Bank of England boss Mervyn King today said he was "more uncertain now than ever" about the UK economy despite tentative signs of a recovery.
The Bank's Governor told MPs on the Treasury Select Committee he had "genuine concerns" over the path of the recovery as banks continue to restrict lending.
Mr King and fellow Bank policymakers agreed the worst of the falls were over and said the weak pound was helping bring Britain out of recession.
They added evidence so far was positive from its mammoth £125 billion quantitative easing (QE) programme to boost money supply.
However, the picture was "very mixed" in spite of green shoots from sectors in the economy, according to Mr King.
He said: "I feel more uncertain now than ever, because it's not a pattern of a recession coming into recovery that we've seen since the 1930s."
He added: "There are genuine concerns about how quickly the recovery will pick up - looking at the clear evidence, (firms) are finding it hard to access credit from the banking system.
"A combination of that and real uncertainty over the global economy makes it very difficult to be confident of a rapid recovery."
Mr King also told the Commons Committee that the Chancellor needed to set tougher goals to reduce the "extraordinary" UK public deficit.
Aiming to reduce the deficit - which has now soared to 12.5 per cent of gross domestic product (GDP) - to 5.5 per cent of GDP by the end of 2014 is an "awfully long time to show Britain is bringing down its deficit", he said.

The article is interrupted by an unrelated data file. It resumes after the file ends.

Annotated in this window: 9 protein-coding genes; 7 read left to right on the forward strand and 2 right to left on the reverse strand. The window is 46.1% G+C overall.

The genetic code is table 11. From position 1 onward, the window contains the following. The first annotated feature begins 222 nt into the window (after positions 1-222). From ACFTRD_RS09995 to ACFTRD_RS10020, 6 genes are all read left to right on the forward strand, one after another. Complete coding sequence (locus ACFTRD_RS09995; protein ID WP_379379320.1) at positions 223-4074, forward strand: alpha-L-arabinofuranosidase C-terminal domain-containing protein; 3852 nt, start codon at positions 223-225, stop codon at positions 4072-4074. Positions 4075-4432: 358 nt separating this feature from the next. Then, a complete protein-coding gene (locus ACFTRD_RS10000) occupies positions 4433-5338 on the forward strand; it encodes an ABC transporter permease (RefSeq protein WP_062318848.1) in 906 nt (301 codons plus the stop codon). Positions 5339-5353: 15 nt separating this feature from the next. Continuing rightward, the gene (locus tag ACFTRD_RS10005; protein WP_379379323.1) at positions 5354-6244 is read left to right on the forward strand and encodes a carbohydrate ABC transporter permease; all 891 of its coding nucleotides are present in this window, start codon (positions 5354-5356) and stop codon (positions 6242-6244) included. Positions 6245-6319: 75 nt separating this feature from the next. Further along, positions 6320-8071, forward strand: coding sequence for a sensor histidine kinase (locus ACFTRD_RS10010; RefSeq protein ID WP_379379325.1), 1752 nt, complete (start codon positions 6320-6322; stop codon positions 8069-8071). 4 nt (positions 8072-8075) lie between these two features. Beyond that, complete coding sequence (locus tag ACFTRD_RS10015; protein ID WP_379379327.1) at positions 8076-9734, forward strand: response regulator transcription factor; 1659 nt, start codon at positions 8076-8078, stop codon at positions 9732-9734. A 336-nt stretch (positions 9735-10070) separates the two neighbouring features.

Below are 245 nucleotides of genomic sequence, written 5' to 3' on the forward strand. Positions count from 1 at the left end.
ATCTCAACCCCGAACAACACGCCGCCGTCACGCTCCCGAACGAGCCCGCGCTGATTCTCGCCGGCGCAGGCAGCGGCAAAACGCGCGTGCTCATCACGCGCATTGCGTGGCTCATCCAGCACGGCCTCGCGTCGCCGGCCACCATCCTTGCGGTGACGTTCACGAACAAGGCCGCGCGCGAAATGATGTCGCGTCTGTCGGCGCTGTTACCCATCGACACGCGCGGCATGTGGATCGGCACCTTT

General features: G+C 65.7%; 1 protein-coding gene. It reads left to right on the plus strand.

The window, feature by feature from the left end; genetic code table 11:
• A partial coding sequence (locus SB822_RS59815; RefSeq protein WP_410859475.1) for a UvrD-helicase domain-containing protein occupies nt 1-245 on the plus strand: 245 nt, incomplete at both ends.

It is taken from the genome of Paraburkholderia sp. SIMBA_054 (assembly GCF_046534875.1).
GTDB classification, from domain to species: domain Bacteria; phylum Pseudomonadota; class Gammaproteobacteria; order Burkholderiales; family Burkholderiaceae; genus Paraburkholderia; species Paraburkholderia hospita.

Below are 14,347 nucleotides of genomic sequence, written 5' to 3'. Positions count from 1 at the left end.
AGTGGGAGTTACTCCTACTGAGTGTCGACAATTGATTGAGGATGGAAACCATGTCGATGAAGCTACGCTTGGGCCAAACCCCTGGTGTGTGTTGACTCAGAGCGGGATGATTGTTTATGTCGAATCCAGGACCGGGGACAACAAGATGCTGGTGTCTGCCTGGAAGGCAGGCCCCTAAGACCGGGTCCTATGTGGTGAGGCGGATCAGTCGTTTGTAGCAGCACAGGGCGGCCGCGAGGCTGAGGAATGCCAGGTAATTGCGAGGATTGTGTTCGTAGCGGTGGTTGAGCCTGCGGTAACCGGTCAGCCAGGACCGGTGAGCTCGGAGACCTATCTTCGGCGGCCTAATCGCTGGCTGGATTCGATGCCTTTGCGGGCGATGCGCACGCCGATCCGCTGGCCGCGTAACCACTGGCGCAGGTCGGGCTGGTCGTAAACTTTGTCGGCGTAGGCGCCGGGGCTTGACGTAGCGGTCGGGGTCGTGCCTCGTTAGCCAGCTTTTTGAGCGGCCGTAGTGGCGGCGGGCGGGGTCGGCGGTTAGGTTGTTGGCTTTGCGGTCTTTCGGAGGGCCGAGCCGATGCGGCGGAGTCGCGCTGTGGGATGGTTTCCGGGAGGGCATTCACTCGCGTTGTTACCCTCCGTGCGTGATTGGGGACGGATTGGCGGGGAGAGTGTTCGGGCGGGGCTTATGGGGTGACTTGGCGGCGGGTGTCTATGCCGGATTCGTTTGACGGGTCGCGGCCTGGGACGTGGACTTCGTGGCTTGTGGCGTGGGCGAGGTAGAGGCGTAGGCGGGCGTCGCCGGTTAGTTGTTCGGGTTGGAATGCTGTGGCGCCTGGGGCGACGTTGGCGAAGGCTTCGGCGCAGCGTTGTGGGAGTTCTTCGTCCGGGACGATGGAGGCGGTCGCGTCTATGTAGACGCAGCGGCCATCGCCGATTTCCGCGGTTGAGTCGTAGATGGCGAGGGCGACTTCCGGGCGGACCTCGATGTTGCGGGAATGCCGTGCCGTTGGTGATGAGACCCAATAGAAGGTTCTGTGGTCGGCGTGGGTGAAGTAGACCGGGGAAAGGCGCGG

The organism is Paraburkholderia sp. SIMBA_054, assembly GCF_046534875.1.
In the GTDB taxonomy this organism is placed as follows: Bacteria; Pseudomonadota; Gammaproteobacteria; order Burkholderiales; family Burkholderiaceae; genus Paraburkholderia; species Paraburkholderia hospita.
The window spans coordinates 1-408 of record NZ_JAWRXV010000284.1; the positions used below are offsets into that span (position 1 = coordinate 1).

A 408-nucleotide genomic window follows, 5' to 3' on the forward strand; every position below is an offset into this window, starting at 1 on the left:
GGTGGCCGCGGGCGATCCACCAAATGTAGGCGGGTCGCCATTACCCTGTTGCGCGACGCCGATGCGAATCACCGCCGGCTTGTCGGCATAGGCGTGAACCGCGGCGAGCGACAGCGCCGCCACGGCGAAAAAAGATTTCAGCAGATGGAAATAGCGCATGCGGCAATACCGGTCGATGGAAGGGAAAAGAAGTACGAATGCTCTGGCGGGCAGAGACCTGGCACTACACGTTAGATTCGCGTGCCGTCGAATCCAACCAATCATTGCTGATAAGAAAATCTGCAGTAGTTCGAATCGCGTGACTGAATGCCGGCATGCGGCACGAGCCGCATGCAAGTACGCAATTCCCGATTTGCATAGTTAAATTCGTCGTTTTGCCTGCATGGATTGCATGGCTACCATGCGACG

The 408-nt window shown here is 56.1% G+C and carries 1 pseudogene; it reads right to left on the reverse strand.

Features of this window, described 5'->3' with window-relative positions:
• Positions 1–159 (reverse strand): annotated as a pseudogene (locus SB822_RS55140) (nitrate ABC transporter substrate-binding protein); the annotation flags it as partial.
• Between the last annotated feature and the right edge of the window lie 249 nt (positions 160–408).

He called for a clearer plan to slash the deficit in the next Pre-Budget Report.
"There'll need to be a plan contingent on the state of the economy to show how this deficit will be brought down to reach levels below those in the Budget figures," said Mr King.
Recent signs have suggested the worst of the recession is now over, with reports of growth in the powerhouse services sector signalling that the economy may see a positive output reading in the third quarter.
The housing market has also seen recent signs of life, while consumers are thought to be regaining confidence to spend.
But the Bank has already warned that the ongoing reluctance for banks to lend threatened to derail a sustained recovery.
Mr King reiterated that that still posed one of the biggest risks to the economy and said the Bank would also need to consider carefully the timing of any withdrawal of fiscal stimulus.
There is a risk the recovery will be a "long, hard slog", he warned.
He stressed policymakers were not "on the edge" of raising interest rates from their historic low of 0.5 per cent, although he said they stood ready under its remit to keep inflation at 2 per cent.
Last week's official inflation figures showed the Consumer Prices Index falling less than expected to 2.2 per cent in May from 2.3 per cent in April.
The threat of a deflationary spiral now appears to be easing, although the Bank's most recent forecast showed there was a risk of below-target inflation for some time.Reuse content